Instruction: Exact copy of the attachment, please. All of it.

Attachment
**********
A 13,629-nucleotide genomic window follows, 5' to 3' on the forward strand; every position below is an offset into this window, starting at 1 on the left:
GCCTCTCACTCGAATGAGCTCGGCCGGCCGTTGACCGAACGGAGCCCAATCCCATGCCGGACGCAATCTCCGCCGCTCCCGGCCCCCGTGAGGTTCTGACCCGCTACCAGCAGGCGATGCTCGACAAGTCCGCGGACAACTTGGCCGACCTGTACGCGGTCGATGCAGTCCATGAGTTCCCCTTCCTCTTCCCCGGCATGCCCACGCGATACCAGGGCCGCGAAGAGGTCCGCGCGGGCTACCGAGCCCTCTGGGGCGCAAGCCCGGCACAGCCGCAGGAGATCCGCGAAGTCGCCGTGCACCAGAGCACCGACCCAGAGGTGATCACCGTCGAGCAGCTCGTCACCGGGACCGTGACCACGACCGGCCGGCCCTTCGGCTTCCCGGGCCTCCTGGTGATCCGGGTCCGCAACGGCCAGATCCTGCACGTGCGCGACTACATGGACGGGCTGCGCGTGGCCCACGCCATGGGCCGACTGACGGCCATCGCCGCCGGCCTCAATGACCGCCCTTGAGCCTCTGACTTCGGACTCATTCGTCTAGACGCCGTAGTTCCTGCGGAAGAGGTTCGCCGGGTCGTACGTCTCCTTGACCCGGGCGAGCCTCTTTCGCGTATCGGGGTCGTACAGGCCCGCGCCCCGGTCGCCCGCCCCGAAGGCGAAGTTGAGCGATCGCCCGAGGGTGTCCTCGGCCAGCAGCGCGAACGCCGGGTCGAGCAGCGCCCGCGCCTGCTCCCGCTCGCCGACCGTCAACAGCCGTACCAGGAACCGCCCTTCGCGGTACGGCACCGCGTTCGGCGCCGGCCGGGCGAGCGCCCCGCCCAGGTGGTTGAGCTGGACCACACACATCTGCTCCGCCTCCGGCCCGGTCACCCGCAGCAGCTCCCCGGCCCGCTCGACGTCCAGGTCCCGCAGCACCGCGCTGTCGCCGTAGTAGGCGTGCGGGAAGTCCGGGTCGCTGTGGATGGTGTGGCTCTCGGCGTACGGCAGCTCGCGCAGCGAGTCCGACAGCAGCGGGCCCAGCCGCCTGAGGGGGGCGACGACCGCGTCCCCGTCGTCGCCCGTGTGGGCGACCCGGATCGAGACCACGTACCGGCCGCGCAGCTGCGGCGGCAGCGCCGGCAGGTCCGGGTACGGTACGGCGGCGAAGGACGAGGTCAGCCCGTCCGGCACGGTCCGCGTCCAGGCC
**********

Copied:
A 13,629-nucleotide genomic window follows, 5' to 3' on the forward strand; every position below is an offset into this window, starting at 1 on the left:
GCCTCTCACTCGAATGAGCTCGGCCGGCCGTTGACCGAACGGAGCCCAATCCCATGCCGGACGCAATCTCCGCCGCTCCCGGCCCCCGTGAGGTTCTGACCCGCTACCAGCAGGCGATGCTCGACAAGTCCGCGGACAACTTGGCCGACCTGTACGCGGTCGATGCAGTCCATGAGTTCCCCTTCCTCTTCCCCGGCATGCCCACGCGATACCAGGGCCGCGAAGAGGTCCGCGCGGGCTACCGAGCCCTCTGGGGCGCAAGCCCGGCACAGCCGCAGGAGATCCGCGAAGTCGCCGTGCACCAGAGCACCGACCCAGAGGTGATCACCGTCGAGCAGCTCGTCACCGGGACCGTGACCACGACCGGCCGGCCCTTCGGCTTCCCGGGCCTCCTGGTGATCCGGGTCCGCAACGGCCAGATCCTGCACGTGCGCGACTACATGGACGGGCTGCGCGTGGCCCACGCCATGGGCCGACTGACGGCCATCGCCGCCGGCCTCAATGACCGCCCTTGAGCCTCTGACTTCGGACTCATTCGTCTAGACGCCGTAGTTCCTGCGGAAGAGGTTCGCCGGGTCGTACGTCTCCTTGACCCGGGCGAGCCTCTTTCGCGTATCGGGGTCGTACAGGCCCGCGCCCCGGTCGCCCGCCCCGAAGGCGAAGTTGAGCGATCGCCCGAGGGTGTCCTCGGCCAGCAGCGCGAACGCCGGGTCGAGCAGCGCCCGCGCCTGCTCCCGCTCGCCGACCGTCAACAGCCGTACCAGGAACCGCCCTTCGCGGTACGGCACCGCGTTCGGCGCCGGCCGGGCGAGCGCCCCGCCCAGGTGGTTGAGCTGGACCACACACATCTGCTCCGCCTCCGGCCCGGTCACCCGCAGCAGCTCCCCGGCCCGCTCGACGTCCAGGTCCCGCAGCACCGCGCTGTCGCCGTAGTAGGCGTGCGGGAAGTCCGGGTCGCTGTGGATGGTGTGGCTCTCGGCGTACGGCAGCTCGCGCAGCGAGTCCGACAGCAGCGGGCCCAGCCGCCTGAGGGGGGCGACGACCGCGTCCCCGTCGTCGCCCGTGTGGGCGACCCGGATCGAGACCACGTACCGGCCGCGCAGCTGCGGCGGCAGCGCCGGCAGGTCCGGGTACGGTACGGCGGCGAAGGACGAGGTCAGCCCGTCCGGCACGGTCCGCGTCCAGGCC